Traditional Japanese Futon Mattress vs Traditional Mattress Bed
Real Japanese Futon
Thinking about getting a Traditional Japanese Futon Mattress or a Futon? I have been practicing minimalism and living simply for a few years now. I have downsized my possessions down to almost fit into my backpack. That may seem to be extreme but that is what was working for me at the time.
Now I am looking to buy a bed and the thought of a bedroom set is giving me anxiety. I like the feeling of living light and nimble, owning few possessions. Really don’t need the furniture because I have anything to put in it. I will be taking up space and will be something else to manage, clean and take care of.
I am thinking about getting a traditional Japanese Futon Mattress. Not the American made a poor facsimile. Not the American low-quality half-couch and fold up bed but a real Shiki Futon. It will take up less space and will be only one thing to manage, not a full bedroom set. Millions of people in Japan use them and I will be looking to see if there is an advantage or is it just tradition.
The Minimalist Advantage of the American Mattress Bed
As a Minimalist, I could just purchase the mattress bed and not the accompanying furniture. At face value, the mattress bed looks more comfortable. People can also use it as a place to sit. I guess a mattress bed can make getting dressed more comfortable in most situations for some.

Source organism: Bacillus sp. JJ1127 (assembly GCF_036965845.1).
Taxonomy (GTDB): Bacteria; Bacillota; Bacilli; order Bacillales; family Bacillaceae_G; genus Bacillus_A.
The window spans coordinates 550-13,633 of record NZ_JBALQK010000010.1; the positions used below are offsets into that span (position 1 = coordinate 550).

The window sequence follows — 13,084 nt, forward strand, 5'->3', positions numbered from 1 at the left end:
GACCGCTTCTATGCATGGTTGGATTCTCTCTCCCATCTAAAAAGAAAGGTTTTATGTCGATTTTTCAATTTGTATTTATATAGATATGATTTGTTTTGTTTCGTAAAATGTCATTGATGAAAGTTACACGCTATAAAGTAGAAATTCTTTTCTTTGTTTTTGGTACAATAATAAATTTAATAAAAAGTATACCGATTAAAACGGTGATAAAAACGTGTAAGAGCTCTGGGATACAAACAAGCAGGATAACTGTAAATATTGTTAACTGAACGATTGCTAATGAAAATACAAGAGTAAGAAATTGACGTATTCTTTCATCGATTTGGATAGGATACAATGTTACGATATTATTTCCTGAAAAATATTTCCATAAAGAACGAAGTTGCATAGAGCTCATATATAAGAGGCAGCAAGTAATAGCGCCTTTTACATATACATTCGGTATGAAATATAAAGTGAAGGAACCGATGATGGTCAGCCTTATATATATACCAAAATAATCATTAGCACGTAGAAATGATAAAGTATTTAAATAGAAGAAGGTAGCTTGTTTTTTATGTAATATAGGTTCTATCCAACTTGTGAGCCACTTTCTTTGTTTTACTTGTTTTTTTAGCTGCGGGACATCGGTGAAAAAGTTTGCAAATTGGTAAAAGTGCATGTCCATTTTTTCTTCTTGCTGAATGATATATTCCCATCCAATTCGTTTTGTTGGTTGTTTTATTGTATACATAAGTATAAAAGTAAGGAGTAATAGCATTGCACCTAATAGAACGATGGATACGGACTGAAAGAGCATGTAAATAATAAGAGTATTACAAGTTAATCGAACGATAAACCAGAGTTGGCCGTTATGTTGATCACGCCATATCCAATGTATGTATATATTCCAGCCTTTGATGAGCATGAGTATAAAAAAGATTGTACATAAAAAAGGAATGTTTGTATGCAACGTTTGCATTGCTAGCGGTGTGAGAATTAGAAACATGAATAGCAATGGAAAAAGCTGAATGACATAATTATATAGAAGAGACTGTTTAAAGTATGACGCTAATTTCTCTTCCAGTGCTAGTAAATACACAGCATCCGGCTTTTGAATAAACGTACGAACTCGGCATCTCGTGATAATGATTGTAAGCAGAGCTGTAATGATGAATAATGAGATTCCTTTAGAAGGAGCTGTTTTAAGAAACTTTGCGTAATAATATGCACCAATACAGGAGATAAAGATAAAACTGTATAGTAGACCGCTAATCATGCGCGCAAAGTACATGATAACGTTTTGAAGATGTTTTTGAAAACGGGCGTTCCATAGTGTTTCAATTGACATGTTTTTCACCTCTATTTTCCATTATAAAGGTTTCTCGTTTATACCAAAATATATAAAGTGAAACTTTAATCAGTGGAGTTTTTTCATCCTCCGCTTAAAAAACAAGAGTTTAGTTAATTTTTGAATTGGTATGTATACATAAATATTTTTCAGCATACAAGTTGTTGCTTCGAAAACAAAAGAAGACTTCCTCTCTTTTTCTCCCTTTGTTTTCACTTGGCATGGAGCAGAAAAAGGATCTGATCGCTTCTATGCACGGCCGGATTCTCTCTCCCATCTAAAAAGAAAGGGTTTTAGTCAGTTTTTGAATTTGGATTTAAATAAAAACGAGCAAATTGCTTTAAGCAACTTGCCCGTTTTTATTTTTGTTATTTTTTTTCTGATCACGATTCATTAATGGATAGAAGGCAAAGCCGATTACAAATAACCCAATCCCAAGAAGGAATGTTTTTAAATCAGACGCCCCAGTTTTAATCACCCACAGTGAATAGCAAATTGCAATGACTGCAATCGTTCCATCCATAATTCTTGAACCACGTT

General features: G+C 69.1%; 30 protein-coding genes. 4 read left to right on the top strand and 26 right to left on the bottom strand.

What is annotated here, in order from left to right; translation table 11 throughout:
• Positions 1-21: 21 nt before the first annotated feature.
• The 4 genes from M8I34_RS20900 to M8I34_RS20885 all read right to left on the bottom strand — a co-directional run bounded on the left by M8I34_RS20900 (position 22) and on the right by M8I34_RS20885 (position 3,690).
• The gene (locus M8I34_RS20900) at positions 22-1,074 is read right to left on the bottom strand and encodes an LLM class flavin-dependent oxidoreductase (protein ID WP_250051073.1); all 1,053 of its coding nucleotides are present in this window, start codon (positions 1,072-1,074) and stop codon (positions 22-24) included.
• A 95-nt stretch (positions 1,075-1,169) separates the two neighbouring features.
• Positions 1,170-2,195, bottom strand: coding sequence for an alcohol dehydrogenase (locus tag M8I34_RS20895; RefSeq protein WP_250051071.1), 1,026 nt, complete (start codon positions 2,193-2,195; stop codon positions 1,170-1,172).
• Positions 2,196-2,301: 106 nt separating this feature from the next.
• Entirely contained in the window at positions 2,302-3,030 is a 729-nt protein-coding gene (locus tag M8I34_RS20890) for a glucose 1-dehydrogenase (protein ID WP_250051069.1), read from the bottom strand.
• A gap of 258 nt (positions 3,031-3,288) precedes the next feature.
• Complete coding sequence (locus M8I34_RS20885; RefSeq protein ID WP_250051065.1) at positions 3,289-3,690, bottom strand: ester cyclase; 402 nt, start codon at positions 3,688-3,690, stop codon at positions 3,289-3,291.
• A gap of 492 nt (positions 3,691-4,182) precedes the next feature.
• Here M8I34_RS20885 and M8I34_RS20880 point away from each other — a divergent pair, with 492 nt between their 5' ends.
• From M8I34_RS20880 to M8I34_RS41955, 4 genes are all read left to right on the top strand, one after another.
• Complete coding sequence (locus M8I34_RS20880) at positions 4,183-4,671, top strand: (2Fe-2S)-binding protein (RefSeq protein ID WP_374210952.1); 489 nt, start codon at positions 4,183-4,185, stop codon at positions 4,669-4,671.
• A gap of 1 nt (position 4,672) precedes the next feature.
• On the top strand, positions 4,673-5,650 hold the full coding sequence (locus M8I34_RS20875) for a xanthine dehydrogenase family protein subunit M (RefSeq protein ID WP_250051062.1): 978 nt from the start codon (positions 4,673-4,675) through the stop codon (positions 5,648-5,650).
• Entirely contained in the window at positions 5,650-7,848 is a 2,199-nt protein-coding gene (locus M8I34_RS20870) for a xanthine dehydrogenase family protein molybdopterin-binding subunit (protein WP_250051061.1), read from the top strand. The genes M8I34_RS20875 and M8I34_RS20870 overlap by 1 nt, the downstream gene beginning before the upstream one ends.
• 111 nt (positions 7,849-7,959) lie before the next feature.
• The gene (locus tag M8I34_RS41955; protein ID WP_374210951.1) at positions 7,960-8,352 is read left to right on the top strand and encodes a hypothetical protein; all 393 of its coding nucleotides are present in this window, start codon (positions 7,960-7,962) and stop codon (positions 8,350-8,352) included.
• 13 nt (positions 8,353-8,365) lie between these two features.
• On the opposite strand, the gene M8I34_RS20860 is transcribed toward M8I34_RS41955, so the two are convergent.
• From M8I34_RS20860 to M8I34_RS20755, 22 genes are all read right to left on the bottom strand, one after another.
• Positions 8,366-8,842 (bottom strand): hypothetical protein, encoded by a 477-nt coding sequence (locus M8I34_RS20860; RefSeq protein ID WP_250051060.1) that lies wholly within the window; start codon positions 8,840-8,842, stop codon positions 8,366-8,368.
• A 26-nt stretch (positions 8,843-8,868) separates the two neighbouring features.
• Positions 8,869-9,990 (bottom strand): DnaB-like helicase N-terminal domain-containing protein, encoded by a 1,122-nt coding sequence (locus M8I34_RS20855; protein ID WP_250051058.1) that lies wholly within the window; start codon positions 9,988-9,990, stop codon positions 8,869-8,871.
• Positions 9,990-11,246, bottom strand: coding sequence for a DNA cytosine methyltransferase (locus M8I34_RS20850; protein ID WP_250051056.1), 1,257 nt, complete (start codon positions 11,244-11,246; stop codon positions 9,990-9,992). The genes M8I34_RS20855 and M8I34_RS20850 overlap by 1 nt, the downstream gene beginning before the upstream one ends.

I already get strange looks about my minimalist stance, using a traditional Japanese futon mattress for a bed will add more of those looks. The mattress is usually only purchased a few times in a lifetime. I will not be getting into the cleaning of the traditional mattress because I don’t think it is ever done. There is some disgusting statistic on what accumulates on the life of a mattress. That is a whole different kind of post. Ewwwww!
The Advantage of A Real Japanese Futon
I am only considering the futon because of its compact design. It may fit well with my minimalist lifestyle. Now that I have done some research I’m finding out some advantages other than the obvious.
The traditional Japanese futon mattress takes off less space. If I get one without a frame I could fold it up and use the room for other purposes. The traditional Japanese futon mattress is easy to clean. In Japan people just hang it up and beat it clean. Most people also hang it out of the window in direct sunlight after the beating to naturally clean.
The traditional Japanese futon mattress is so compact I would have no problem taking it with me when I move to another location. I HATE moving mattress and box spring beds. They are bulky and the traditional box spring does not fold. I could roll the traditional Japanese futon mattress up and put in in my minivan and be on my way.
Traditional Japanese Futon Mattress
The traditional Japanese futon mattress bed is known as a Shikibutonor Shiki Futon also known as the Futon.
A Japanese bed is more than just a mattress over a box spring. It’s a combination of parts that build a comfortable sleeping system:
- Shiki Futon
- Kakebuton (The Comforter)
- Soba Gara makuta (Buckwheat Hull Pillow)
- Tri-fold (Mattress Pad)
- Tatami Mat
The Shiki Futon is the main component of the Japanese bed because it is the critical component to providing the overall comfort level of the real Japanese Futon. The Shiki Futon is usually made of 100% cotton and varying in thickness from 2 to 5 inches. A Shiki Futon is traditionally a high-quality product. The manufacturing process is meticulous and the materials must be top-quality for the Shiki Futon to hold its form and firmness for its lifetime.